Is My Generation Better Off Than Yours?
Western society has been centred on perpetual progress for at least the last 150 years. Every generation is, and ought to be, better off than their parents, has been the basic notion. The picture seems to have radically changed when we hear media headlines such as: ‘Millennials are the unluckiest generation in history’, or Gen Z: 'a sacrificed generation’. We often refer to ‘lost generations’, be it to challenge climate inaction, to oppose a war or to object to the evolution of the welfare state. Is the idea of ‘lost generations’ used differently in these various contexts? Are generational differences of any significance? Or do they mainly aim at masking more worrying class or gender inequalities? Axel Gosseries will provide some background on generational thinking in a short lecture, followed by an interview in which Lisa Herzog discusses these key questions with him.
In collaboration with Center for Philosophy, Politics and Economics
Axel Gosseries is an FNRS Research Professor at the University of Louvain (Belgium) where he heads the Chair of Economic and Social Ethics and the PPE Program. His work focuses on theories of justice and especially on issues of intergenerational and climate justice. He has published extensively in philosophy, law and economics. His latest book What is Intergenerational Justice? is forthcoming with Polity Press (Cambridge).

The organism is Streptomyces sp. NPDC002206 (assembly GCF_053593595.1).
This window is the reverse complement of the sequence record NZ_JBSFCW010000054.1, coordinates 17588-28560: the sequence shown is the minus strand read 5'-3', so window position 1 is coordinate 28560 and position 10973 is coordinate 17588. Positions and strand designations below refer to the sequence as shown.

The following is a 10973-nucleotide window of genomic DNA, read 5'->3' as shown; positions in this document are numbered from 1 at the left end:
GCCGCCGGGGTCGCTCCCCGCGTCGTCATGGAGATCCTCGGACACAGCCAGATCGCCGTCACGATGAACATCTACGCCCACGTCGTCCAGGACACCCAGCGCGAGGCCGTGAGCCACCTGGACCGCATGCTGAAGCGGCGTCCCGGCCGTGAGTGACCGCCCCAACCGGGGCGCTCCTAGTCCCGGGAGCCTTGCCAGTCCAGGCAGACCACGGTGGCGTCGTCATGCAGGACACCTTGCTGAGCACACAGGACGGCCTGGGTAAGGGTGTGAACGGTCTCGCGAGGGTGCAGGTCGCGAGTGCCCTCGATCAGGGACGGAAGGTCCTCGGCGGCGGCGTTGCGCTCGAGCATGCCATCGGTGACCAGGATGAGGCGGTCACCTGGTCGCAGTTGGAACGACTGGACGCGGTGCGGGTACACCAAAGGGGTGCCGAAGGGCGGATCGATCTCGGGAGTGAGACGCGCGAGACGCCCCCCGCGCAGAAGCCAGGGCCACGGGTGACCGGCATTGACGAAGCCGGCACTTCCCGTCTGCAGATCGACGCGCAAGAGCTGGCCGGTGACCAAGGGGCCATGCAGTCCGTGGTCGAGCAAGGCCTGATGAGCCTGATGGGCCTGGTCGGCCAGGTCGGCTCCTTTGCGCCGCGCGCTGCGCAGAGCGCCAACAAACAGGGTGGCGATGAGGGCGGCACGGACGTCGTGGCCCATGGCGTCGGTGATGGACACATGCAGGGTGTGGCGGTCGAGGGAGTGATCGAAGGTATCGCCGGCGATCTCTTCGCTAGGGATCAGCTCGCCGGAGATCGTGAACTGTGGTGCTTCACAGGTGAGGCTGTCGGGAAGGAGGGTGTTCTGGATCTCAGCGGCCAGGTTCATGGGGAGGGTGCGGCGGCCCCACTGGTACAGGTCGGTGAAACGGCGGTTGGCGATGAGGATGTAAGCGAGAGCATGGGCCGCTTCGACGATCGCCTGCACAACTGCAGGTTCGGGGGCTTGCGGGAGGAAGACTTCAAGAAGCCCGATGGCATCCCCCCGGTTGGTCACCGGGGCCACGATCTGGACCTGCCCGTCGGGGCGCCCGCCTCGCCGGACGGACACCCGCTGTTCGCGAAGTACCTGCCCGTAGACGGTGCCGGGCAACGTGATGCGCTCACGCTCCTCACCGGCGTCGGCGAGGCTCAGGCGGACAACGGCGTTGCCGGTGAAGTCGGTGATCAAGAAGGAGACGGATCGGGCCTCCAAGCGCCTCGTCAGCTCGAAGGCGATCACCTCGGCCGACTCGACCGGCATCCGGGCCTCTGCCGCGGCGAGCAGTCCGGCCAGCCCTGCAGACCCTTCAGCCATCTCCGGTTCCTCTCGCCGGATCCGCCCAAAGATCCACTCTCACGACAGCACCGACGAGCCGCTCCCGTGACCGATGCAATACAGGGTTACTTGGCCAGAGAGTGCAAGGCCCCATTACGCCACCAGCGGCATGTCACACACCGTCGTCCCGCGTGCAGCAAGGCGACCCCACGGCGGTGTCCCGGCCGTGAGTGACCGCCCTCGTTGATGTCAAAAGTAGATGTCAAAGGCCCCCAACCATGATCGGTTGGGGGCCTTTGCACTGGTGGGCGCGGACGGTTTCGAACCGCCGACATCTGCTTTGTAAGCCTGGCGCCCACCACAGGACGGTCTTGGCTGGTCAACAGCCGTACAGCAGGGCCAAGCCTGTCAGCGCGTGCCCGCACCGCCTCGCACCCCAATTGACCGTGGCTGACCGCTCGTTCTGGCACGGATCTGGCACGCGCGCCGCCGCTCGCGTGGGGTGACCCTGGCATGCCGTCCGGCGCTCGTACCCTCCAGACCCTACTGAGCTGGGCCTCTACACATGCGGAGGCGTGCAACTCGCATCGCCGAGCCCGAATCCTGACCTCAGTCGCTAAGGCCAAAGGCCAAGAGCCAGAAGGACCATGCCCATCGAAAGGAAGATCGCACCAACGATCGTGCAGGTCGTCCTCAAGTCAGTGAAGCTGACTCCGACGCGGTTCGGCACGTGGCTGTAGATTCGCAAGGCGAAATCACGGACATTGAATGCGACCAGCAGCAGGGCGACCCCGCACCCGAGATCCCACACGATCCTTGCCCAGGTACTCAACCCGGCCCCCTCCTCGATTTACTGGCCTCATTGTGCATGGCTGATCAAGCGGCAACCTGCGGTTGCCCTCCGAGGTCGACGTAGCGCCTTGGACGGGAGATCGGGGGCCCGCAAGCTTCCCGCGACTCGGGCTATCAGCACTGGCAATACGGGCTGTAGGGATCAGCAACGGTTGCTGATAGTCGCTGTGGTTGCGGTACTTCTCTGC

Lisa Herzog works at the intersection of political philosophy and economic thought. Since 2019, she has been Professor of Political Philosophy at the University of Groningen. She currently is the Director of the Centre for Philosophy, Politics and Economics. Herzog has published on the philosophical dimensions of markets (both historical and systemic), liberalism and social justice, ethics in organisations and the future of work. The current focus of her work is on workplace democracy, professional ethics, and the role of knowledge in democracies.